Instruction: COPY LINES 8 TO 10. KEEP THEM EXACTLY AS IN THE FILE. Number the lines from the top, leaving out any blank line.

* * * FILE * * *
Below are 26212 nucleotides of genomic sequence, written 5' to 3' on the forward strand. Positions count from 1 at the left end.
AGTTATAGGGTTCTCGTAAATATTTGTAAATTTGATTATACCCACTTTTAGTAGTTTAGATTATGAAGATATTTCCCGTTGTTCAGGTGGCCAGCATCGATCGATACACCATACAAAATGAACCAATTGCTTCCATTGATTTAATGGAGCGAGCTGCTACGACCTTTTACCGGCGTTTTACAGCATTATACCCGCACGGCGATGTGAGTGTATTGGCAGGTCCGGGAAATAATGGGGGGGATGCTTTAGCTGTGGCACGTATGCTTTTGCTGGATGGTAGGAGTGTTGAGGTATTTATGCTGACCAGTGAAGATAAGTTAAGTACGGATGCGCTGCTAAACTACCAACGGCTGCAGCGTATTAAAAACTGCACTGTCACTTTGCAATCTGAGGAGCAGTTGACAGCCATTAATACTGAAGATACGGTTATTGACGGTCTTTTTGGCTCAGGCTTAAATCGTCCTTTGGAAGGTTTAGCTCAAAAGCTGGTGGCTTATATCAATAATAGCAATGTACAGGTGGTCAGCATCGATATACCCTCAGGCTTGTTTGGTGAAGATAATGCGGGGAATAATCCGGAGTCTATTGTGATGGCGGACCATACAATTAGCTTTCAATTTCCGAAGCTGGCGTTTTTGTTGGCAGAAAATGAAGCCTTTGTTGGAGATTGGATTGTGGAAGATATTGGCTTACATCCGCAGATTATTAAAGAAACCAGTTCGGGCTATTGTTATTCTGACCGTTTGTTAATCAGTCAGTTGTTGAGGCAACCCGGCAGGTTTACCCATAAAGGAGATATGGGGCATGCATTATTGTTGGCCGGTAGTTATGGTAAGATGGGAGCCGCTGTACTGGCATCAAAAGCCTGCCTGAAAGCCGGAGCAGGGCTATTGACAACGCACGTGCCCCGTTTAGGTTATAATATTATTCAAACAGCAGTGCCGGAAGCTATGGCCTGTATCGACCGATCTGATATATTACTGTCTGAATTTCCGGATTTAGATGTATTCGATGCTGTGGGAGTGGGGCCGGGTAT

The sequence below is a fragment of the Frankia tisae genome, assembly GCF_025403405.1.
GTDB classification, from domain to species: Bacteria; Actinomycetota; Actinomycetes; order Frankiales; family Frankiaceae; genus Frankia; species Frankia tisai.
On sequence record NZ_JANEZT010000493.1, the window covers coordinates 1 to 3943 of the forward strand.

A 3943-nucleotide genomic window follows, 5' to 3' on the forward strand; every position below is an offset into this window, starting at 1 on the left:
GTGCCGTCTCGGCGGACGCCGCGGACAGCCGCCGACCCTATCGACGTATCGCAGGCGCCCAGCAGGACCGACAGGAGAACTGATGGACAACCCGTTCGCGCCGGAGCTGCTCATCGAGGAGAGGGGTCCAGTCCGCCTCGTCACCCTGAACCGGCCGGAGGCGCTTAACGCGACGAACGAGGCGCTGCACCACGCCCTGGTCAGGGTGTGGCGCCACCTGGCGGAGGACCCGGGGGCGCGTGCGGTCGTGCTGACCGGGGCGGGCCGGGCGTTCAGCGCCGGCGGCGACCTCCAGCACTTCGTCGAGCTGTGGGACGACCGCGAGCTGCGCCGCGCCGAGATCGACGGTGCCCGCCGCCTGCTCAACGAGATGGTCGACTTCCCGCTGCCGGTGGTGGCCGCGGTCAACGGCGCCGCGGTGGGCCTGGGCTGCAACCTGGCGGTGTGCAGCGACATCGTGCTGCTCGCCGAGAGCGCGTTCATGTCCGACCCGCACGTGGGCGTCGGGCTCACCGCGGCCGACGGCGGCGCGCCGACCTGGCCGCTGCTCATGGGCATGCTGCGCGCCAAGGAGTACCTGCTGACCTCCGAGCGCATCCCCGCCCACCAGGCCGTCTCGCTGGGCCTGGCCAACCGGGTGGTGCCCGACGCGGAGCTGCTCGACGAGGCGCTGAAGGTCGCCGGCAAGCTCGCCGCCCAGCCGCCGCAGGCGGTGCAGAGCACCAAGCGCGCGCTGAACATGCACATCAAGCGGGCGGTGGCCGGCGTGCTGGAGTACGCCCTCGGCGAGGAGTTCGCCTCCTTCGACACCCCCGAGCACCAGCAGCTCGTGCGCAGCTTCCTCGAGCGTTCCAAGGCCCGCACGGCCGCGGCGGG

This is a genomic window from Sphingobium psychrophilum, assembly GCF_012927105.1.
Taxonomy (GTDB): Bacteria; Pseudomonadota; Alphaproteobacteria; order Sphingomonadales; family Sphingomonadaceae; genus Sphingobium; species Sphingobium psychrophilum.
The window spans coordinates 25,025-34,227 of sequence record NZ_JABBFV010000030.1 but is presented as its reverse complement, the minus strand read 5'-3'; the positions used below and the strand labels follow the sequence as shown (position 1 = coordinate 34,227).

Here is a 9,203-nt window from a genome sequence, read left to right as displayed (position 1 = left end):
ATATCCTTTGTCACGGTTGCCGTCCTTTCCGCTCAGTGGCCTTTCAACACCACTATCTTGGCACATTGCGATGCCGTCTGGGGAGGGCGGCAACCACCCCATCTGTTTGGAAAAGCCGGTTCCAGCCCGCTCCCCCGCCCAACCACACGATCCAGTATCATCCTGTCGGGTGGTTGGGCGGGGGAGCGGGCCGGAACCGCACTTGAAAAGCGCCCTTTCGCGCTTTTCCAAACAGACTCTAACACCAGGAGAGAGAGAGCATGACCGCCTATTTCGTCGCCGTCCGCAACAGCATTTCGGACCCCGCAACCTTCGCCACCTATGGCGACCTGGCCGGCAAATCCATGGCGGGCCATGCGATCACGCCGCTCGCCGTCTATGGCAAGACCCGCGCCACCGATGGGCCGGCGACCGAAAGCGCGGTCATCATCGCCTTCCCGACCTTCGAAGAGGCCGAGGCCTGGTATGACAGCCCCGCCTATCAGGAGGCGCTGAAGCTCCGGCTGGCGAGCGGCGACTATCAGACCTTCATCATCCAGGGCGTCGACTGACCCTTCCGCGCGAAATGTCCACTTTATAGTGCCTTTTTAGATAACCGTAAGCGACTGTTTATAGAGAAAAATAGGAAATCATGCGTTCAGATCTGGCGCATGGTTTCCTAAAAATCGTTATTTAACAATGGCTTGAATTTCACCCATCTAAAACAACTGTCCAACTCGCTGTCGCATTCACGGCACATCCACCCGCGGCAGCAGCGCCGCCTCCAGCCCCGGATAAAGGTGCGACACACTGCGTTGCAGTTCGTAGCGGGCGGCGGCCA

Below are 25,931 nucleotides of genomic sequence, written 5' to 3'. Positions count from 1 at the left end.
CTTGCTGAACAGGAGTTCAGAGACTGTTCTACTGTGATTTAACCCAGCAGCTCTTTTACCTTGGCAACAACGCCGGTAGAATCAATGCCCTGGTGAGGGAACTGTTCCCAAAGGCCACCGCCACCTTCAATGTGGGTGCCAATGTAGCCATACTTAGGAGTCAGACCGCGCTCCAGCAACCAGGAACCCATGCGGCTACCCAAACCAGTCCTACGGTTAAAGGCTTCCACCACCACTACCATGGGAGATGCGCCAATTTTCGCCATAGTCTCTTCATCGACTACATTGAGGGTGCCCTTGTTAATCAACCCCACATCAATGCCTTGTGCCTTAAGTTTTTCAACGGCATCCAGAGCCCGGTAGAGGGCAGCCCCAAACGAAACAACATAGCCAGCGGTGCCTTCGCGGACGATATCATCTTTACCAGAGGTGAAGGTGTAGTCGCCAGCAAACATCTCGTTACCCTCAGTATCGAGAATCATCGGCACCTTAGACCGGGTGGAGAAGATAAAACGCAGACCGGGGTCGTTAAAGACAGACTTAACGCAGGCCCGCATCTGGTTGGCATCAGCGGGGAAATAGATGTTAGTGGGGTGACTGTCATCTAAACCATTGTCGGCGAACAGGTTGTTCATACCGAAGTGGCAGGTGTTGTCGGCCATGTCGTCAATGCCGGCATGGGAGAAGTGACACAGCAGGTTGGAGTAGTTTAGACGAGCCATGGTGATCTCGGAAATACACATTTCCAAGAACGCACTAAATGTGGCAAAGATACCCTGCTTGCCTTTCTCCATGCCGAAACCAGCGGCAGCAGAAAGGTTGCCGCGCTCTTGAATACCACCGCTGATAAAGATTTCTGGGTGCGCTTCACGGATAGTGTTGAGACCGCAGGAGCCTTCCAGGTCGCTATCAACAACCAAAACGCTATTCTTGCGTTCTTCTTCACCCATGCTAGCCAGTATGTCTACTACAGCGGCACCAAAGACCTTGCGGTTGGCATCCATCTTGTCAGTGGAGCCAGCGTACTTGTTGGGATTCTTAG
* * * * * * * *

This is a genomic window from Sphingobium psychrophilum, assembly GCF_012927105.1.
Taxonomy (GTDB): Bacteria; Pseudomonadota; Alphaproteobacteria; order Sphingomonadales; family Sphingomonadaceae; genus Sphingobium; species Sphingobium psychrophilum.
The window spans coordinates 25,025-34,227 of sequence record NZ_JABBFV010000030.1 but is presented as its reverse complement, the minus strand read 5'-3'; the positions used below and the strand labels follow the sequence as shown (position 1 = coordinate 34,227).